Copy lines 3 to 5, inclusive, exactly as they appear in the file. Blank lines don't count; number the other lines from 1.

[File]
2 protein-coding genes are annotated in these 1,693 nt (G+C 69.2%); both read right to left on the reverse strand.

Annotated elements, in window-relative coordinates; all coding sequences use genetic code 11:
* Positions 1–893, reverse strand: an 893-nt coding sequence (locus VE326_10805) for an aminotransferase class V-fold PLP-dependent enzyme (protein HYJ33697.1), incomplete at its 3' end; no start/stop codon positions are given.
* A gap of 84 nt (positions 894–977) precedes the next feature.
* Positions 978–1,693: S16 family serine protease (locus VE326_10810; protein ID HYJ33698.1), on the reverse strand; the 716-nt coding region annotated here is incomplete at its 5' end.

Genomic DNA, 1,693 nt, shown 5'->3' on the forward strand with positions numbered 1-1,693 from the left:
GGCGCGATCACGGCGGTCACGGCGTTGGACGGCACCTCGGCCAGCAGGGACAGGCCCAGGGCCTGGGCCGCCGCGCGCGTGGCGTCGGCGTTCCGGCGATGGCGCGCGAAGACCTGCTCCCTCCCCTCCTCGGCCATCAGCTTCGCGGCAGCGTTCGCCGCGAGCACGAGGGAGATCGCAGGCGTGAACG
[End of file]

* Positions 1–893, reverse strand: an 893-nt coding sequence (locus VE326_10805) for an aminotransferase class V-fold PLP-dependent enzyme (protein HYJ33697.1), incomplete at its 3' end; no start/stop codon positions are given.
* A gap of 84 nt (positions 894–977) precedes the next feature.
* Positions 978–1,693: S16 family serine protease (locus VE326_10810; protein ID HYJ33698.1), on the reverse strand; the 716-nt coding region annotated here is incomplete at its 5' end.